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Thread: Some questions about Neem Oil

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    Enthusiastic Enthusiast Zath's Avatar
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    Some questions about Neem Oil

    Let me preface this by informing you that I've recently realized I have a thrip infestation of my outdoor Sarr's and VFT's (and my non-cp plants as well). Bearing that in mind, I've started Neem oil treatment on everything.

    The first question: Is Neem Oil lethal to bees, butterflies, and other pollinators? (I'm assuming that as a broad-spectrum pesticide, it is)

    The second: Can it be used on sundews / pings?

    I'm running out of room in the terrarium, so I've decided it's time to move a few things outdoors to make room. I can either do this immediately, or wait a week or two, but either way, I intend to keep up a weekly regimen of treatment so as to avoid any future infestations and the resulting deformation of leaves.

    I'd like to know if this can have a negative impact on Drosera or Pinguicula due to an interaction between the Neem solution and their dew.

    And lastly (for the moment), has anyone tried mixing Neem oil with another oil base, such as olive or canola oil? I've heard that using oil as a base can help get rid of most soft-bodied insects by clogging up their trachea (I think that's the adult term for "air-hole", but it's been years since I looked at an anatomy diagram, so I could be wrong).
    Last edited by Zath; 07-05-2014 at 01:51 PM. Reason: misspelled Pinguicula

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    NECPS Editor Radagast's Avatar
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    I have used neem oil on my sub tropical sundews without any adverse effects. Sorry I cannot answer your other questions.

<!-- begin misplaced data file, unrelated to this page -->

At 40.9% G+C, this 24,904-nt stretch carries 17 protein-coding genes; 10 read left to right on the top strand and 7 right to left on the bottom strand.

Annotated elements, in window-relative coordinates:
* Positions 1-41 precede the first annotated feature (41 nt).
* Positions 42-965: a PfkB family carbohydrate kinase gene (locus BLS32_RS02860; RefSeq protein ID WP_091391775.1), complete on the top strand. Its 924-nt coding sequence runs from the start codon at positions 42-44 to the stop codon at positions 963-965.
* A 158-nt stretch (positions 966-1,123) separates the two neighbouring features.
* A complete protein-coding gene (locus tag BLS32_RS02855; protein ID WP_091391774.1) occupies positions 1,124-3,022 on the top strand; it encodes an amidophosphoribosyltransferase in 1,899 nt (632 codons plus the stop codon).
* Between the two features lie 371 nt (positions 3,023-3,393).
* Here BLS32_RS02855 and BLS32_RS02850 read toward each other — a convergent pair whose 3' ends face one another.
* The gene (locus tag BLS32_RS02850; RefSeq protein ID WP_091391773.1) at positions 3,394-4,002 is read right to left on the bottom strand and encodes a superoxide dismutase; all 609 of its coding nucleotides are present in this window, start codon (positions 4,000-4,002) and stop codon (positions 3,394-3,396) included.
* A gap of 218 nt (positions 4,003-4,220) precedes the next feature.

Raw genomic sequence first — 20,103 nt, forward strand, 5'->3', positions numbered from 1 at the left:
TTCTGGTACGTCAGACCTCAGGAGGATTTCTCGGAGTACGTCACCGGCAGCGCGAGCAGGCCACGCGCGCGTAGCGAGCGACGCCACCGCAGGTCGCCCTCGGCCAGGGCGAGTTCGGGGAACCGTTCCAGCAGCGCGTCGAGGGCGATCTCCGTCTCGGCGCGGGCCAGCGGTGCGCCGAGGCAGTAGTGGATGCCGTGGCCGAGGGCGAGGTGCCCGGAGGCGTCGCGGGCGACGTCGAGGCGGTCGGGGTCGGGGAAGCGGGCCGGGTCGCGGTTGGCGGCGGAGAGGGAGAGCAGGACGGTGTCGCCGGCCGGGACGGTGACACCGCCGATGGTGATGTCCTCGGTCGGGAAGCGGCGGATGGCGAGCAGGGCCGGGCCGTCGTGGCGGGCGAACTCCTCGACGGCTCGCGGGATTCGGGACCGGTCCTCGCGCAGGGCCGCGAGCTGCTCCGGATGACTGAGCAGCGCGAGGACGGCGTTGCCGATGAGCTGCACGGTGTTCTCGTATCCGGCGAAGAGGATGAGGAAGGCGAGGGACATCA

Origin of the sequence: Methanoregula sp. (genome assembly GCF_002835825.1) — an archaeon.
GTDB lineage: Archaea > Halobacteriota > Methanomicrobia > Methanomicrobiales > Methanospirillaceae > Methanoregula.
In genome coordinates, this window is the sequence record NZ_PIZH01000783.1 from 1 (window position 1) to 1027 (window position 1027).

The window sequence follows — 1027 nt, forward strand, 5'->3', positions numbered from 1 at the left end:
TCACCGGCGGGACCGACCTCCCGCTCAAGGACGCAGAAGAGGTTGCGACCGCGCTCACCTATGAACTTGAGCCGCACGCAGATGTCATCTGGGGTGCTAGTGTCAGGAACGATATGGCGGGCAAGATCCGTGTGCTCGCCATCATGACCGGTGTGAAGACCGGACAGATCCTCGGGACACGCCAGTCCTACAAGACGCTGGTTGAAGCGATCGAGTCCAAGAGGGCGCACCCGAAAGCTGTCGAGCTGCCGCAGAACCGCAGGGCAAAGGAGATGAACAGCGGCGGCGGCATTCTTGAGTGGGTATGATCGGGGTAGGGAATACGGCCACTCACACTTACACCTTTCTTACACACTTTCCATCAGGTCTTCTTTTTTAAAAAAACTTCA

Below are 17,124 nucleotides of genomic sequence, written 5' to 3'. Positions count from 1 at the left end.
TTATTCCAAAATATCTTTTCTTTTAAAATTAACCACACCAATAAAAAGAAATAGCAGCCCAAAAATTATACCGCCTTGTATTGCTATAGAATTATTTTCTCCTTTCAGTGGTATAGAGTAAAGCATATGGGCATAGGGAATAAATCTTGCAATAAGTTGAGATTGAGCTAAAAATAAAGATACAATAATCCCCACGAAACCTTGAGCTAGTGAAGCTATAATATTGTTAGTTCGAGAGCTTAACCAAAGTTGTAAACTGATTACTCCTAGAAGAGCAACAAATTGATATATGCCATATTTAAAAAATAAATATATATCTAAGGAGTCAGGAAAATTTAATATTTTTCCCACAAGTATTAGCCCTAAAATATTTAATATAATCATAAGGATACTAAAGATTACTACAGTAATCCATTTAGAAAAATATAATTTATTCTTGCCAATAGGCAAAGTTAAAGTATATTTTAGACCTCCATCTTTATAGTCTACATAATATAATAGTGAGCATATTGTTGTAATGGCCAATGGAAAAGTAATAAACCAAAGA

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    Hello, I must be going... Not a Number's Avatar
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    Spiracle is the word you are looking for.

    Generally Neem oil is safe to use (in the recommended concentrations) on Drosera and Pinguicula. I couldn't say concerning olive or canola oil. The general rule is oil and Drosera don't mix. There's a photo of the Drosera section at one botanical garden with a sign that reads "NO OILS!". Neem is a low/short persistent oil - it evaporates in a few days to a week. So other low persistent oils maybe be ok. Maybe.

    Neem is mostly a contact pesticide. It works as a growth inhibitor on many fungi as well a insect eggs or larvae. It also interferes with feeding and digestion on mainly chewing type insects. And it can clog the spiracles. If in doubt, test the usage on a sample of your collection, not everything.
    Grand Hotel... always the same. People come, people go. Nothing ever happens.

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    Enthusiastic Enthusiast Zath's Avatar
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    Quote Originally Posted by Not a Number View Post
    Spiracle is the word you are looking for.

    Generally Neem oil is safe to use (in the recommended concentrations) on Drosera and Pinguicula. I couldn't say concerning olive or canola oil. The general rule is oil and Drosera don't mix. There's a photo of the Drosera section at one botanical garden with a sign that reads "NO OILS!". Neem is a low/short persistent oil - it evaporates in a few days to a week. So other low persistent oils maybe be ok. Maybe.

    Neem is mostly a contact pesticide. It works as a growth inhibitor on many fungi as well a insect eggs or larvae. It also interferes with feeding and digestion on mainly chewing type insects. And it can clog the spiracles. If in doubt, test the usage on a sample of your collection, not everything.
    Very informative, thank you. I'm glad that I won't have to worry overmuch about using it on dews.

    If I do decide to experiment with oils, it will most definitely be tried on my non-cp plants first, and if it doesn't seem to hurt, burn, or otherwise cause the plants to suffer, I may extend the experiment to the Sarrs and VFT's (one or two).

    I'll have to do some research and reading before that happens though. I'll stick with the manufacturer recommendations until then.

    Oh...my poor little Royal Red. She's had such a hard time in my care, lol. I expect most everything to pull through, but my outdoor collection will probably look pretty fugly for the rest of this year.

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    Tropical Fish Enthusiast jimscott's Avatar
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    In addition to being an anti-feedent, it is supposed to cause them to lose interest in reproducing. It takes time for the neem to eradicate pests. Repeated doses, every few days, over weeks, gets the job done.

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